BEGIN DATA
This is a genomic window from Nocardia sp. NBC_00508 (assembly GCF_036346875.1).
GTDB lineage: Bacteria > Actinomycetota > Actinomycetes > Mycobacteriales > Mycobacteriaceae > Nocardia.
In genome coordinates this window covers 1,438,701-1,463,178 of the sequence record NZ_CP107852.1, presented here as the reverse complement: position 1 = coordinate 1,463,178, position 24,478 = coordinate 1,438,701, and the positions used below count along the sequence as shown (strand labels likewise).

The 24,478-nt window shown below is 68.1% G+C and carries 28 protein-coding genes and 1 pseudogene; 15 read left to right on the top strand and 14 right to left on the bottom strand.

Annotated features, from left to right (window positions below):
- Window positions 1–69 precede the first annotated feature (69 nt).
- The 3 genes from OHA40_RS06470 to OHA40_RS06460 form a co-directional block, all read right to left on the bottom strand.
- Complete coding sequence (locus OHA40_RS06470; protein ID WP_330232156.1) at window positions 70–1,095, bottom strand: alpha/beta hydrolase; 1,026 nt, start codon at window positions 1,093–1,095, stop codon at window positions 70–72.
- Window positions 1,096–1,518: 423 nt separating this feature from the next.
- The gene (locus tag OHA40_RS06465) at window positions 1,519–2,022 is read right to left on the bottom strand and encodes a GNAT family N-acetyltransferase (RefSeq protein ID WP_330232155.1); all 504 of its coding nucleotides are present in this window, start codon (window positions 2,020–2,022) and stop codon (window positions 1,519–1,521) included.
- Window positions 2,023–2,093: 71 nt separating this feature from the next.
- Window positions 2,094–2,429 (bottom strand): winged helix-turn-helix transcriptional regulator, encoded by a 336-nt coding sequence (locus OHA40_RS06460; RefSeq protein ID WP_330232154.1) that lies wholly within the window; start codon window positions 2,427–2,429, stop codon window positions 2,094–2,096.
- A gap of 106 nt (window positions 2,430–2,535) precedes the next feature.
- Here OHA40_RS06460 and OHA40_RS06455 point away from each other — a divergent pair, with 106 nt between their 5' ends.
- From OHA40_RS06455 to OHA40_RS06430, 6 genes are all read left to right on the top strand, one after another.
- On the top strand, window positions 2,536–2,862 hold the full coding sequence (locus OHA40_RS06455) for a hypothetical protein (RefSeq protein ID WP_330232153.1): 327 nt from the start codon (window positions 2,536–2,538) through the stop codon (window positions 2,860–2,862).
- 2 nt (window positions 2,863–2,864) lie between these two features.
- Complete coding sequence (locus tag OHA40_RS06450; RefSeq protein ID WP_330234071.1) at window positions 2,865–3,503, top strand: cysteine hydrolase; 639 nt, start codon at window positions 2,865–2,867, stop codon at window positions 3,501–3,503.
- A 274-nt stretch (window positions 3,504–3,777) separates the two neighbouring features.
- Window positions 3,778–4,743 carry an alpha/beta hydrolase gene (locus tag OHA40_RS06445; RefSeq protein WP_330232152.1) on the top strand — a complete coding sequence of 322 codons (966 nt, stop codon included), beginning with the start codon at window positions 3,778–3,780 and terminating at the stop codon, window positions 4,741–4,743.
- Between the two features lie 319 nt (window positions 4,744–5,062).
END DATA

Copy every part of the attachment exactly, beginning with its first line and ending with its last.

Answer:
This is a genomic window from Nocardia sp. NBC_00508 (assembly GCF_036346875.1).
GTDB lineage: Bacteria > Actinomycetota > Actinomycetes > Mycobacteriales > Mycobacteriaceae > Nocardia.
In genome coordinates this window covers 1,438,701-1,463,178 of the sequence record NZ_CP107852.1, presented here as the reverse complement: position 1 = coordinate 1,463,178, position 24,478 = coordinate 1,438,701, and the positions used below count along the sequence as shown (strand labels likewise).

The 24,478-nt window shown below is 68.1% G+C and carries 28 protein-coding genes and 1 pseudogene; 15 read left to right on the top strand and 14 right to left on the bottom strand.

Annotated features, from left to right (window positions below):
- Window positions 1–69 precede the first annotated feature (69 nt).
- The 3 genes from OHA40_RS06470 to OHA40_RS06460 form a co-directional block, all read right to left on the bottom strand.
- Complete coding sequence (locus OHA40_RS06470; protein ID WP_330232156.1) at window positions 70–1,095, bottom strand: alpha/beta hydrolase; 1,026 nt, start codon at window positions 1,093–1,095, stop codon at window positions 70–72.
- Window positions 1,096–1,518: 423 nt separating this feature from the next.
- The gene (locus tag OHA40_RS06465) at window positions 1,519–2,022 is read right to left on the bottom strand and encodes a GNAT family N-acetyltransferase (RefSeq protein ID WP_330232155.1); all 504 of its coding nucleotides are present in this window, start codon (window positions 2,020–2,022) and stop codon (window positions 1,519–1,521) included.
- Window positions 2,023–2,093: 71 nt separating this feature from the next.
- Window positions 2,094–2,429 (bottom strand): winged helix-turn-helix transcriptional regulator, encoded by a 336-nt coding sequence (locus OHA40_RS06460; RefSeq protein ID WP_330232154.1) that lies wholly within the window; start codon window positions 2,427–2,429, stop codon window positions 2,094–2,096.
- A gap of 106 nt (window positions 2,430–2,535) precedes the next feature.
- Here OHA40_RS06460 and OHA40_RS06455 point away from each other — a divergent pair, with 106 nt between their 5' ends.
- From OHA40_RS06455 to OHA40_RS06430, 6 genes are all read left to right on the top strand, one after another.
- On the top strand, window positions 2,536–2,862 hold the full coding sequence (locus OHA40_RS06455) for a hypothetical protein (RefSeq protein ID WP_330232153.1): 327 nt from the start codon (window positions 2,536–2,538) through the stop codon (window positions 2,860–2,862).
- 2 nt (window positions 2,863–2,864) lie between these two features.
- Complete coding sequence (locus tag OHA40_RS06450; RefSeq protein ID WP_330234071.1) at window positions 2,865–3,503, top strand: cysteine hydrolase; 639 nt, start codon at window positions 2,865–2,867, stop codon at window positions 3,501–3,503.
- A 274-nt stretch (window positions 3,504–3,777) separates the two neighbouring features.
- Window positions 3,778–4,743 carry an alpha/beta hydrolase gene (locus tag OHA40_RS06445; RefSeq protein WP_330232152.1) on the top strand — a complete coding sequence of 322 codons (966 nt, stop codon included), beginning with the start codon at window positions 3,778–3,780 and terminating at the stop codon, window positions 4,741–4,743.
- Between the two features lie 319 nt (window positions 4,744–5,062).